I’m reading Art of War (among sci-f (Octavia Butler), horror (Poppy Brite) and romance (Maeve Binchy) novels) and I now see my proficiency in that kind of disciplined and strategic thinking is sorely lacking. So I get sarcastic which makes me embarrassed because I really feel serious about it but I’m not in much understanding about it so I cover that with sarcasm. And so on.
Opposition does not always result in enmity. But sometimes it does.
All I have to say about that is:
Nothing is permanent.
So all I got at this point is I’m nice.
Ok, see now I want to be sarcastic again but I’ll try to resist that impulse.
What I want for the New Year is to find a way to engage in opposition openly and honestly and a forum in which to do so.
Thus far Docudharma seems to fit the bill for me — though I make no predictions on if I am right or wrong about this.
Not that I feel I can be totally honest and open here. After all, in this new Millennium, we have no privacy. That inhibits me. I’d imagine the younger folks now aren’t as inhibited because they grew up with it and found new ways to gain privacy that I haven’t yet grokked from them.
Thus far my whole repertoire in fighting and opposition is impulse and emotion.
Now please don’t mistake me, impulse and emotion have gotten me far!
So the one thing reading Sun Tzu’s The Art of War did for me was to reveal very plainly there are other ways to fight effectively, other resources I can develop within myself to either avoid enmity completely or, if that is impossible, to deal with it swiftly and not let it linger.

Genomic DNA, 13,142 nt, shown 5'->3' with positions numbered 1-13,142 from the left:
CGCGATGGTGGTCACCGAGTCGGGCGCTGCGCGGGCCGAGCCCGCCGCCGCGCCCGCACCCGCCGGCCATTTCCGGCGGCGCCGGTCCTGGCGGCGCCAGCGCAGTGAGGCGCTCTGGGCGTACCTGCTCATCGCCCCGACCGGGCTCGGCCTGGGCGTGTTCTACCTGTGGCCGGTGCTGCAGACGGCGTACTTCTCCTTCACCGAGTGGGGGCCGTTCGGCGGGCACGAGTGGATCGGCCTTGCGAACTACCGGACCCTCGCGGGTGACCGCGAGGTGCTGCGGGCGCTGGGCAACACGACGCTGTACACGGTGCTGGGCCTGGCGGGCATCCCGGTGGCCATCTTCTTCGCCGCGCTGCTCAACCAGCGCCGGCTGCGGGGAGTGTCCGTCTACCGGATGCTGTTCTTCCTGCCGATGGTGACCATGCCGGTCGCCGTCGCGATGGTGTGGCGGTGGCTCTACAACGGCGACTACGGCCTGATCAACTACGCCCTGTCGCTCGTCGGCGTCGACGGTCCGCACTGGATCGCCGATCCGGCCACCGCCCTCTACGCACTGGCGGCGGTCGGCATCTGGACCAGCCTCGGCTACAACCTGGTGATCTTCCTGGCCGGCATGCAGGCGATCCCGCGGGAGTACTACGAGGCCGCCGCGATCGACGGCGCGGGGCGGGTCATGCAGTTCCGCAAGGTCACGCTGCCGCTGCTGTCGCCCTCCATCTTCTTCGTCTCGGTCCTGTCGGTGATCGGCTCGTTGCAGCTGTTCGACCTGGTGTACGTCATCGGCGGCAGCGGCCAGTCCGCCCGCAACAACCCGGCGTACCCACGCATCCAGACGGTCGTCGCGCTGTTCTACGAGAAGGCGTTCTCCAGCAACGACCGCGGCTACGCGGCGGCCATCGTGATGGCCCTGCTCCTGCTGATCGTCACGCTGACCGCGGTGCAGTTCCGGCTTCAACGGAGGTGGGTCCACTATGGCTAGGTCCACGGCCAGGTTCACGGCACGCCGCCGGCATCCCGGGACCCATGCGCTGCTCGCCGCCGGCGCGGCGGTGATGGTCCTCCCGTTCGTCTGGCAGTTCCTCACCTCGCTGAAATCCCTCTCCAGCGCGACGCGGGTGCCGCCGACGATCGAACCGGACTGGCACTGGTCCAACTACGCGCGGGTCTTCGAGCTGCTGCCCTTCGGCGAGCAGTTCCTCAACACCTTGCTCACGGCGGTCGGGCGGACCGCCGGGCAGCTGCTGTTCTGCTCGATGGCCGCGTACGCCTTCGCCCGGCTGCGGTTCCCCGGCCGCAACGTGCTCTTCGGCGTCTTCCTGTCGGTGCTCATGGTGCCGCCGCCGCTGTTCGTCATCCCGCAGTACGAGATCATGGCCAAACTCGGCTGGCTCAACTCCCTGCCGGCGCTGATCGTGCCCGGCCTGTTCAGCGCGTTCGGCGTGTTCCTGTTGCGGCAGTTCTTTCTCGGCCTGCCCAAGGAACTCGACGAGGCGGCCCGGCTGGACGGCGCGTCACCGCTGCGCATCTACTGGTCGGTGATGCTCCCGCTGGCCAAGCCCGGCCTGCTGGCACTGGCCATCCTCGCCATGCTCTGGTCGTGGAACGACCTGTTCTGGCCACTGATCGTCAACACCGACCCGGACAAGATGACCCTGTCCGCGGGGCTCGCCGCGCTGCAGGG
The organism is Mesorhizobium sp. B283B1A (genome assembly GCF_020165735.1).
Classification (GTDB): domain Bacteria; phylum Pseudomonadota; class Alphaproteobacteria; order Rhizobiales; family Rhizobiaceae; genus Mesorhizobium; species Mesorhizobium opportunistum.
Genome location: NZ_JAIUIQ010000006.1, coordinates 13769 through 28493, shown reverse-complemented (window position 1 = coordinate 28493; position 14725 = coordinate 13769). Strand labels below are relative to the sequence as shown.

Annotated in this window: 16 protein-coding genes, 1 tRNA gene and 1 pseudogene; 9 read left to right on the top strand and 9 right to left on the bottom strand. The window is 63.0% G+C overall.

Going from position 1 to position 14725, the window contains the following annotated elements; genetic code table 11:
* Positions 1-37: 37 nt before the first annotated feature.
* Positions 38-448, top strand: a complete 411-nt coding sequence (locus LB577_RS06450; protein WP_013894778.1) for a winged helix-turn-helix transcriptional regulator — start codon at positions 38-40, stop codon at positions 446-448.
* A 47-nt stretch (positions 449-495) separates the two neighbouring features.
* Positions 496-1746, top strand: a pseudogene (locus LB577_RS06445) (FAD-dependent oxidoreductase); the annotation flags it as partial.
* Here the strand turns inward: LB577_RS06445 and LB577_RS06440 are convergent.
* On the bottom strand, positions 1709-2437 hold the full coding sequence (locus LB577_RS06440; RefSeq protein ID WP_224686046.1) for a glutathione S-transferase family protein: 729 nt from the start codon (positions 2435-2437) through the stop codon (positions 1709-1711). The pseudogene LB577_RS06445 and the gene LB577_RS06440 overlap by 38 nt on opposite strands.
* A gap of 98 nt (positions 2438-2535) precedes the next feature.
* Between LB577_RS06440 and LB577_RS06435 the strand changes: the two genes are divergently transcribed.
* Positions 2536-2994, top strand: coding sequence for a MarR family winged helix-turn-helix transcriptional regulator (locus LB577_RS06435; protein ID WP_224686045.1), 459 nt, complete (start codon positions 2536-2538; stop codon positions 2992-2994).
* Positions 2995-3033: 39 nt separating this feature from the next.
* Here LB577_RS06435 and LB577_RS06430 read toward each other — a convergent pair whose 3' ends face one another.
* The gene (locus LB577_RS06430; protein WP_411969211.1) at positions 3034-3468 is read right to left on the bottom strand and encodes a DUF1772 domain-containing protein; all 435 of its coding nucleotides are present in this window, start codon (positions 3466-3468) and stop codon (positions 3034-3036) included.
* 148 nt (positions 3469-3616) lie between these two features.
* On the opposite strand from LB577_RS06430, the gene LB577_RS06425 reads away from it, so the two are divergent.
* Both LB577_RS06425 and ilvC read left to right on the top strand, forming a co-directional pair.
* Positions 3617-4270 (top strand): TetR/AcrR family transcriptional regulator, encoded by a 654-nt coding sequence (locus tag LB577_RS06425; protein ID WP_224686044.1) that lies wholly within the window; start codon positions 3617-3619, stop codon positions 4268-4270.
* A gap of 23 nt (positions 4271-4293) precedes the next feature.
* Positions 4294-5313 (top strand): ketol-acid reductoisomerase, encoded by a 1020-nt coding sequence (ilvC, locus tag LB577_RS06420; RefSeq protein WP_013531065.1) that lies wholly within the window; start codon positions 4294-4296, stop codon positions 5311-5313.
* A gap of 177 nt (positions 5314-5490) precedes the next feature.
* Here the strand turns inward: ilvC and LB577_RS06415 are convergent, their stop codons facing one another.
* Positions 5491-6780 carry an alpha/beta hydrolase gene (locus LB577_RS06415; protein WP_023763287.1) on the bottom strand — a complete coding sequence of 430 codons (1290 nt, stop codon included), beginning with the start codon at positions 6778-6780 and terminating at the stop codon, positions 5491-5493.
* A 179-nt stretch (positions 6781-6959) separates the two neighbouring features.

Not that I know how to do any of that.
But the book was good, I think, in illuminating that reality.
I didn’t read it in the usual way. First, I got an abridged version, translated by Thomas Cleary (not abridged Sun Tzu root text, but abridged commentary). I did not read it in consecutive pages but opened pages randomly in the form of an I-Ching coin toss.
Inevitably it would draw me in and I’d read a few pages.
In conclusion, I’d recommend reading this book and other ancient texts which have stood the test of time over the centuries — they’re so easily gotten from the intertron these days. Folks like Winter Rabbit, Robyn, Buhdydharma, Meteor Blades, and more have experienced and practiced some of these ancient techniques, adapting them to their own individuality and the times we are living in. So I recommend paying attention to that kind of writing when it appears as well.
Happy New Year.